Conversation with a Butterly
Conversation with a raven
I was waiting for my love to return and see me. I was sitting by
the sea, perched on a huge cliff. The sun was coming up behind me as I stared out at the
horizon. A raven flew by, great and black and loud.
"Why are you sitting there" screeched the raven, as it
passed by me.
"Because I do not know what to do, raven" I said.
"Why do you not know what to do?" asked the raven, who
circled and glanced out of its eyes in all directions.
"I am in love and I cannot think right" I said.
"If I stand up I want to sit down, if I sit down I want to
stand up, if I hold still I want to move, if I move I want to hold still. What kind of
thinking is that?" I said to the circling black bird.
"That is not thinking, that is feeling or not feeling well,
however you may chose to see it" squealed the great raven as it turned and rose with
"You see, poor foolish man, how I move with the wind"
the taunting raven continued. "That is how you must move with your feelings. You must
ride on them. You must let them be or be with them. But most of all, you must not mistake
feelings for thoughts. If I were so foolish I would try to control the wind rather than
chose my course and elevation within its ever changing currents. I would think that I
could, or I would try, by beating my wings to make the wind change or to go against the
wind, which for an avian species like me is a really stupid kind of thing to do,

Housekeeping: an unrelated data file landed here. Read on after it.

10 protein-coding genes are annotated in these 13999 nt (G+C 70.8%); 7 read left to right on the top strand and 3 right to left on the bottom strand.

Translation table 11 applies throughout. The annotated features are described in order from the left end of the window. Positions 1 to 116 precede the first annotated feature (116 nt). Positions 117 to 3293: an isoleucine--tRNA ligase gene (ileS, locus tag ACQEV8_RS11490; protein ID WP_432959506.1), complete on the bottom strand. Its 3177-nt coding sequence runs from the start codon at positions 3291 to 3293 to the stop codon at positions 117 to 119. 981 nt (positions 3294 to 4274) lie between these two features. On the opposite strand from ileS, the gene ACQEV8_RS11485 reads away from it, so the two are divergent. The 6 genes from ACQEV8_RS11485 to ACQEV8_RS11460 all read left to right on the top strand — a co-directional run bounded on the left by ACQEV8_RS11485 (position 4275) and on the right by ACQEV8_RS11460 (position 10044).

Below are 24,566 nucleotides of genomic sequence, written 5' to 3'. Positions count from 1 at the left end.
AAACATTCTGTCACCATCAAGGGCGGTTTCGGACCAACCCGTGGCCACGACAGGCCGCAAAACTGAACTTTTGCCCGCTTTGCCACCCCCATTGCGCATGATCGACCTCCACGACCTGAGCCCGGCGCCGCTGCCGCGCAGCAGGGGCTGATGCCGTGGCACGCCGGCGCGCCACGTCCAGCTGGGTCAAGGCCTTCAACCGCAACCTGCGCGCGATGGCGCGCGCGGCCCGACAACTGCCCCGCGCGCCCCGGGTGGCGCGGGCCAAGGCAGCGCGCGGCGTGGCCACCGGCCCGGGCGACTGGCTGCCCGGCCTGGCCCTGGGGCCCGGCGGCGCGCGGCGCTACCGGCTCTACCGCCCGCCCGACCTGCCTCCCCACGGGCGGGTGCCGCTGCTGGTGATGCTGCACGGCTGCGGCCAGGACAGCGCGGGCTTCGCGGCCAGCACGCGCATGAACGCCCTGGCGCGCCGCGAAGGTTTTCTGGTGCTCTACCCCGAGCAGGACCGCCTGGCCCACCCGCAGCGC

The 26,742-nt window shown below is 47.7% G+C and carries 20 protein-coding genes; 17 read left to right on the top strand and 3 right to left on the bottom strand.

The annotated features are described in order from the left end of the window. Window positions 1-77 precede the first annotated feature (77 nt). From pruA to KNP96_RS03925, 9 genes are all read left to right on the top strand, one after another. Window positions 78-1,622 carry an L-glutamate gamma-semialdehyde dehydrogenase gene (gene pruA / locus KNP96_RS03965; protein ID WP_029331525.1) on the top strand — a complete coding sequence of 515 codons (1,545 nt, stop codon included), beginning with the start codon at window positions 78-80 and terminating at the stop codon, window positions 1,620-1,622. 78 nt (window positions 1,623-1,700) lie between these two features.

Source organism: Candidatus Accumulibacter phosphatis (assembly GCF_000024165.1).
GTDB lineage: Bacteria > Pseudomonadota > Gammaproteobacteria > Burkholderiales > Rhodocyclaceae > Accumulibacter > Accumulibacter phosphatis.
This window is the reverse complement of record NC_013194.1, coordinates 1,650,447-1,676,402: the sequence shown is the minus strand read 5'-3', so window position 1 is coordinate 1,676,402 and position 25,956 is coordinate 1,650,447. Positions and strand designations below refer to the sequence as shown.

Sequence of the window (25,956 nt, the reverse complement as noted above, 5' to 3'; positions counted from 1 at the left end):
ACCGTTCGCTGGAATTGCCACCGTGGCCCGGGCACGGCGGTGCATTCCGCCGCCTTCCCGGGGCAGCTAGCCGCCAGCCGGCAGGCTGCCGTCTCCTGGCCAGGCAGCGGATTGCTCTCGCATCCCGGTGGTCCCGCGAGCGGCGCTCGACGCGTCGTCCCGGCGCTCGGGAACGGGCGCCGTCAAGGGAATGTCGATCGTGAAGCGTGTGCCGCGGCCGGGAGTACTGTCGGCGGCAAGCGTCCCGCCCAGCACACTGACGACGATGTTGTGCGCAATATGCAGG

particularly in a very high wind. One makes that kind of mistake only once, or maybe twice
if they are a little slow at learning like you are."
"Face the facts. You are alone waiting for your love, you
do not feel comfortable with the loneliness and fear that she will disappear. Rather than
let the discomfort come and go, rather than trust her, you dwell in your discomfort by
avoiding it. Your fears hang over you because you cannot simply recognize them for what
they are, passing doubts, and ride them like the wind" said the great black bird.
"One would think you would get tired of talking with the
animals and the stars and the moon and all the other animate, inanimate and spiritual
beings about all this" said the raven "and, besides, it is not clear we are
getting anywhere talking to you. I should think it is we, the birds and animals that have
the intelligence and you poor soul, given how you act every time your love goes away, have
little or none."
"Oh well, I feel the wind rising and talking to you can be
very boring compared to soaring with the wind. I have far to go to find a place to rest
tonight, being of a rather undomesticated bent I prefer to move around a lot"
squawked the raven tilting in the air and hovering for a moment.
"Here I go again" said the raven "see you
sometime if I ever pass through here again. You look awfully insignificant from up high,
you look awfully foolish from up close. I hope you feel better soon, it is a great day to
be flying in this changing wind" cried the raven as he was blown first high and then
low across the sky.
As I watched the raucous raven disappear into the distance I sat
by the sea, perched on the great cliff. I felt my loves breath in the wind, heard her
heart beat in the waves ' saw her beauty and soul in the sea, and felt her presence, her
peace in me, for a moment as her love filled the horizon approaching me like a summer
Conversation with a Butterly
Copyright In To It Publishing, T. Steele & W. Davis